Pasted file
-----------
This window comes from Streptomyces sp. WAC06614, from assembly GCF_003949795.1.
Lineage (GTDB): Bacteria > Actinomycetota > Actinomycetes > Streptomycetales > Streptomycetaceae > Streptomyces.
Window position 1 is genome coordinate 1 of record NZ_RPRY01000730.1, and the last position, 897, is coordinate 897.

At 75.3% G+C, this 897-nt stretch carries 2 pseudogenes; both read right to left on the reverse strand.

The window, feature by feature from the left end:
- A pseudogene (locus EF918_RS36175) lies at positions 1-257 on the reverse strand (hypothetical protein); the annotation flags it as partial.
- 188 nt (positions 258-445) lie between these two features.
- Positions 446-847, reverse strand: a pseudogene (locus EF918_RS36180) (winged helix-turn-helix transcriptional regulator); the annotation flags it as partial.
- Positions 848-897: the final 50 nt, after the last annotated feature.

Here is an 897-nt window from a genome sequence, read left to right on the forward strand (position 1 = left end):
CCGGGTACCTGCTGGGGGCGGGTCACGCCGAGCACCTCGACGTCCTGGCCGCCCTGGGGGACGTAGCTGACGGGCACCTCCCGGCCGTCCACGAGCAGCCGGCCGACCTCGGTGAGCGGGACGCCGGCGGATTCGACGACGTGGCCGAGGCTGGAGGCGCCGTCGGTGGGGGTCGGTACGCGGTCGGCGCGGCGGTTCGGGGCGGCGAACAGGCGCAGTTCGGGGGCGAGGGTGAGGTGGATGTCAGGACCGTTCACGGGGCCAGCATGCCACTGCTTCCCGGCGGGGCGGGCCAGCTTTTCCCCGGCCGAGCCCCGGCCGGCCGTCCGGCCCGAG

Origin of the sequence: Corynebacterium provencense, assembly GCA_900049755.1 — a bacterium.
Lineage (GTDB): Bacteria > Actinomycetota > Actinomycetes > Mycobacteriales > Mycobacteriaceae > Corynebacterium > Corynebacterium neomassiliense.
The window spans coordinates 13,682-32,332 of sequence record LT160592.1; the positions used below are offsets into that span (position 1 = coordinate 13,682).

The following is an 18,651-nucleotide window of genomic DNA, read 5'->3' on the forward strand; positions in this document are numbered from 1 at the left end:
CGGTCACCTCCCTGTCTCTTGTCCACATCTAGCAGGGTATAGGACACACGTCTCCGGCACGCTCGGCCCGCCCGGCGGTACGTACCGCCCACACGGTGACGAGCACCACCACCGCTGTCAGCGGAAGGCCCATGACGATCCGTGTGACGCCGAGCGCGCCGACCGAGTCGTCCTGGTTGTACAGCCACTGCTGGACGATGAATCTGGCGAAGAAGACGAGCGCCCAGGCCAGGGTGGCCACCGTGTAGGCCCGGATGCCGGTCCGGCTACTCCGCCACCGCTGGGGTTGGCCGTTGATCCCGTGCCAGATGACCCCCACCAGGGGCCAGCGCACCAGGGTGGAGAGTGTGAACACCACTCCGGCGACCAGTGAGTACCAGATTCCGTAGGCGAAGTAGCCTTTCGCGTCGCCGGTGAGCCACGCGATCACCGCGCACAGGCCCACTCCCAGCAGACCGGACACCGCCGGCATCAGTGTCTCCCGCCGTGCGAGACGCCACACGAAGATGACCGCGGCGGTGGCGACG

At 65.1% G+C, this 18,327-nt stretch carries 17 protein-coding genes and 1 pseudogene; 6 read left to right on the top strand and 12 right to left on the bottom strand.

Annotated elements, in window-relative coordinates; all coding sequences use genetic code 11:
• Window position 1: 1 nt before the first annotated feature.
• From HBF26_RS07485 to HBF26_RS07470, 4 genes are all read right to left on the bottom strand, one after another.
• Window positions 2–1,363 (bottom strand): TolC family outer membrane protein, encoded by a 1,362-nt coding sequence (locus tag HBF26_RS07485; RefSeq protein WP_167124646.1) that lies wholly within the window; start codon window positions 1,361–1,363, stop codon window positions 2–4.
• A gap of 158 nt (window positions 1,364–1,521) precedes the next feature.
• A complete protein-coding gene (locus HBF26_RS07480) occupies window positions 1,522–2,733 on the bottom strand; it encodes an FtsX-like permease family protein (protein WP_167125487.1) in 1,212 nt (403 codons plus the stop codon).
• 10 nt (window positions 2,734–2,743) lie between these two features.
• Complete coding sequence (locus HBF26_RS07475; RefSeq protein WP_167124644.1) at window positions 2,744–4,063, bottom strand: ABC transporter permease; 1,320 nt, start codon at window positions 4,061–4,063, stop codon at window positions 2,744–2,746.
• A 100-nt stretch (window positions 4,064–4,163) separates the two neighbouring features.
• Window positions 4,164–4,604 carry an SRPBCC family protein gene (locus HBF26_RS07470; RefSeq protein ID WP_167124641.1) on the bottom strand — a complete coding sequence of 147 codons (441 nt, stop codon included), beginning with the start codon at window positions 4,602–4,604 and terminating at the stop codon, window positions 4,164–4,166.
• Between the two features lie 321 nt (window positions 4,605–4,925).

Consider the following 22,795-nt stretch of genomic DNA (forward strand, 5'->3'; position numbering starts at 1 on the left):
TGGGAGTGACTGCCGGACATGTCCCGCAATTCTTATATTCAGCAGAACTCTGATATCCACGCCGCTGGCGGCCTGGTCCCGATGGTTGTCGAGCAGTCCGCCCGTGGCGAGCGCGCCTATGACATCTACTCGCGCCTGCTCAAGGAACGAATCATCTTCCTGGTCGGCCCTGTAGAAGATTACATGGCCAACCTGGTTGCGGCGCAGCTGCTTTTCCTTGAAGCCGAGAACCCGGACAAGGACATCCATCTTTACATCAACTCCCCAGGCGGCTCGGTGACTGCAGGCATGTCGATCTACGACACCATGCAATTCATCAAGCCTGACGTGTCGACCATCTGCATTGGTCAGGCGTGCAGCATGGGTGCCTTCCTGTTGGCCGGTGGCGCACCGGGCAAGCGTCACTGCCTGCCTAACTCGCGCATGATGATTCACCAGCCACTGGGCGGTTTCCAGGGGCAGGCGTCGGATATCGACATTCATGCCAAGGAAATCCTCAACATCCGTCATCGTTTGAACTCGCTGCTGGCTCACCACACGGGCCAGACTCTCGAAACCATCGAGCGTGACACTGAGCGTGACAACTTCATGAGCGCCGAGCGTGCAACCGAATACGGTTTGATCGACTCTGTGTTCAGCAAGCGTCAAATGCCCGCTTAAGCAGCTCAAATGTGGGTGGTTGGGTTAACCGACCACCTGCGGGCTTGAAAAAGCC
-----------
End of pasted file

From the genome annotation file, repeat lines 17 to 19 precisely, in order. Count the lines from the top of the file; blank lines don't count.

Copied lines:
At 65.1% G+C, this 18,327-nt stretch carries 17 protein-coding genes and 1 pseudogene; 6 read left to right on the top strand and 12 right to left on the bottom strand.

Annotated elements, in window-relative coordinates; all coding sequences use genetic code 11:
• Window position 1: 1 nt before the first annotated feature.